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Steve Lacy: Free for a Minute (1966-72) [2 CDs] (Emanem)

Four sessions on a 2 CD set, all featuring Steve Lacy and Kent Carter: (1) DISPOSABILITY, the 1965 trio record with Aldo Romano of jazz standards, originals and free improv; (2) SORTIE, the 1966 free improv quartet + Enrico Rava album; (3) previously unissued 1967 'Free Fall' Film Cues in a quintet with Rava, Karl Berger, & Paul Motian; (4) two never issued '72 quintet pieces with Steve Potts, Irene Aebi on cello and Noel Mcghie. ... Click to View


Paul Rutherford : In Backward Times (1979-2007) (Emanem)

Four very different previously unissued concert settings featuring trombonist Paul Rutherford: 2 festival solos - one from 1979 with electronics and one from 2004 without; a 1988 duo with Paul Rogers a few months before their ROGUES CD; and a 2007 trio with Veryan Weston and Marcio Mattos, which turned out to be Rutherford's last public appearance. ... Click to View


Barry Guy: Frogs [VINYL 7-inch PICTURE DISC] (Trost Records)

A 7" limited vinyl picture disc made to celebrate legendary European Free Jazz bassist Barry Guy's 70th birthday, with Guy providing "acoustic sounds" along with his collaborating frogs, Wasserfrosch (Rana Esculenta) and Laubfrosch (Hyla Arborea), size A presenting Frogs & Barry Guy, and side 2, Barry Guy & Frogs; quirkly and wonderful free improv. ... Click to View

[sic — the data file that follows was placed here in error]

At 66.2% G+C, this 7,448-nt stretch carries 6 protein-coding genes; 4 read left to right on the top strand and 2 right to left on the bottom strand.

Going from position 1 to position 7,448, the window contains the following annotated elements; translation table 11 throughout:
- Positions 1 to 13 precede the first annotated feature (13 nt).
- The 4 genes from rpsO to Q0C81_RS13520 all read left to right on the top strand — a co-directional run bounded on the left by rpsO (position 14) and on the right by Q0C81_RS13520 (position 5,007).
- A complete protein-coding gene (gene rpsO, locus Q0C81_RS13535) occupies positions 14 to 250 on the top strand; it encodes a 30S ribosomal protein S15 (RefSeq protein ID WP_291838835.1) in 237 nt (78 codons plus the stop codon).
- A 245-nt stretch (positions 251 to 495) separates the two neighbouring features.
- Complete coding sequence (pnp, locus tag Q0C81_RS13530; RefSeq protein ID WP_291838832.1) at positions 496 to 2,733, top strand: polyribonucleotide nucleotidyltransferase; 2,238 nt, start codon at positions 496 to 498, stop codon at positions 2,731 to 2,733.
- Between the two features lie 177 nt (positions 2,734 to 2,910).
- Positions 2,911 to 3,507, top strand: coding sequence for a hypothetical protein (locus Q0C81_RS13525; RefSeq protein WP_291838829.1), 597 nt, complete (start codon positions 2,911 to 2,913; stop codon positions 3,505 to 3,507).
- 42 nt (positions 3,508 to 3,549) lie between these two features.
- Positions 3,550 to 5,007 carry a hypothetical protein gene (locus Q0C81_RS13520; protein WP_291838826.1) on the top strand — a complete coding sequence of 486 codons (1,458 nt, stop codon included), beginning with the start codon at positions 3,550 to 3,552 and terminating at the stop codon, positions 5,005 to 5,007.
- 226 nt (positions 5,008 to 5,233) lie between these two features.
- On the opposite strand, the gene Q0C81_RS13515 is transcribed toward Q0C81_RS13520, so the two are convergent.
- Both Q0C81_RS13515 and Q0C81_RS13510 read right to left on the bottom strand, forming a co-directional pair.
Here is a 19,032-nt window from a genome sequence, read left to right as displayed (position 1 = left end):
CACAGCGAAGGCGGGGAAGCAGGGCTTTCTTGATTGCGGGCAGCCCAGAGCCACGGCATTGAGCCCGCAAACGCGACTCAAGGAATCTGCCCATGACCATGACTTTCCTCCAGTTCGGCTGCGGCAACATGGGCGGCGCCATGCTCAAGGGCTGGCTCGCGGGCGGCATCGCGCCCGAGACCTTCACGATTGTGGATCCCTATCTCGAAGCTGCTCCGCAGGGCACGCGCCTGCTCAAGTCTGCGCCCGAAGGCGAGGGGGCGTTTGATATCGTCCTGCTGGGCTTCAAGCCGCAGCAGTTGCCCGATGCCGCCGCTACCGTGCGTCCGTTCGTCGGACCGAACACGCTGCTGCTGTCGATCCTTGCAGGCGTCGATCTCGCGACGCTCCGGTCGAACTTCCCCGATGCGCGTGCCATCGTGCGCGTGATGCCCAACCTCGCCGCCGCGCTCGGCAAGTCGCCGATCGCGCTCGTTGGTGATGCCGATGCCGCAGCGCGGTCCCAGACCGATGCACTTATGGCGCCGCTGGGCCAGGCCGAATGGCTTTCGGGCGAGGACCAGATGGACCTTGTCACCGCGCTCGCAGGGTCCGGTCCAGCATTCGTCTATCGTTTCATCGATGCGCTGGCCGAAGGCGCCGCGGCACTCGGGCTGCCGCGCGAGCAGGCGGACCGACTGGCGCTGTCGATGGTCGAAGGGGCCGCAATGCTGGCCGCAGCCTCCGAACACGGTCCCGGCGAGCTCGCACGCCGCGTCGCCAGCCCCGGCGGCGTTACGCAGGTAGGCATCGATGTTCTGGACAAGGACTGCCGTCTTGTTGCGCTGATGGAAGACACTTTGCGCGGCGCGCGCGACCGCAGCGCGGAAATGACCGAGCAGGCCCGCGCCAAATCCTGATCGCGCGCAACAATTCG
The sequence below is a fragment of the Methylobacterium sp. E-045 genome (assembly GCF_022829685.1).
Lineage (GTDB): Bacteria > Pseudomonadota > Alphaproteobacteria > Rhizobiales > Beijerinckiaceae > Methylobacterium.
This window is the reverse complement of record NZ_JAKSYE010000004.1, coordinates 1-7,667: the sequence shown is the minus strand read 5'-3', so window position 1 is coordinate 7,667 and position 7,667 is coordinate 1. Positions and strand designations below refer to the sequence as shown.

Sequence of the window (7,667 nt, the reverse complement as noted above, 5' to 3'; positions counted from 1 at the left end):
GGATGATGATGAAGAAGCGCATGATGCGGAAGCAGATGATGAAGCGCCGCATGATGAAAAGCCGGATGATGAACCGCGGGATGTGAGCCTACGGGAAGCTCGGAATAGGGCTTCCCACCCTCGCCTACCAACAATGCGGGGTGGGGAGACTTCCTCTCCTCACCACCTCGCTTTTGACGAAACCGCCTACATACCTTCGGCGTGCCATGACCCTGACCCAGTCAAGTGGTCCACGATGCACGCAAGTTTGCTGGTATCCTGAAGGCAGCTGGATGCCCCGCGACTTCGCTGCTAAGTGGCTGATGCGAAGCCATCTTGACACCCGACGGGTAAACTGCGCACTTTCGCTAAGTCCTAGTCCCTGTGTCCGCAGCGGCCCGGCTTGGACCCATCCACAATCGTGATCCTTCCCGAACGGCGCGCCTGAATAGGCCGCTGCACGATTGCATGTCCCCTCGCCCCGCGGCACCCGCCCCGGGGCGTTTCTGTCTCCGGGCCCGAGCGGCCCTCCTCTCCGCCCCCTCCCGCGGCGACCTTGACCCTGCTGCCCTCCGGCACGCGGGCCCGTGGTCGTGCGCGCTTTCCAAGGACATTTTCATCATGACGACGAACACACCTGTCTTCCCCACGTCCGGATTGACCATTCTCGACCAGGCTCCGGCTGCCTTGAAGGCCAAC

Christian Wolff : Berlin Exercises [VINYL] (God Records)

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Phill Niblock: Rhymes With Water [VINYL] (God Records)

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Simon Rummel Ensemble: IM MEER (Umlaut Records)

German composer and improviser Simon Rummel presents the 2nd release from his 11-piece Simon Rummel Ensemble, blending his interest in acoustic phenomena and improvisational harmonics in an extended work that shift from beautiful tonal work to disruptive cacophony and back to melodic music blending jazz and 20th century approaches; a great achievement. ... Click to View


Joe McPhee / Bryan Eubanks: My Undocumented Alien Clarinet [VINYL] (Penultimate Press)

Recorded and presented as part of Pauline Oliveros Foundation's New Vanguard Series in Kingston, NY in 2006, the unusual duo of Joe McPhee on b-flat and e-flat alto clarinets and synthesizer and Bryan Eubanks on open circuit electronics explores unusual dynamics and psychoacoustic intersections of both acoustic and electronic instruments. ... Click to View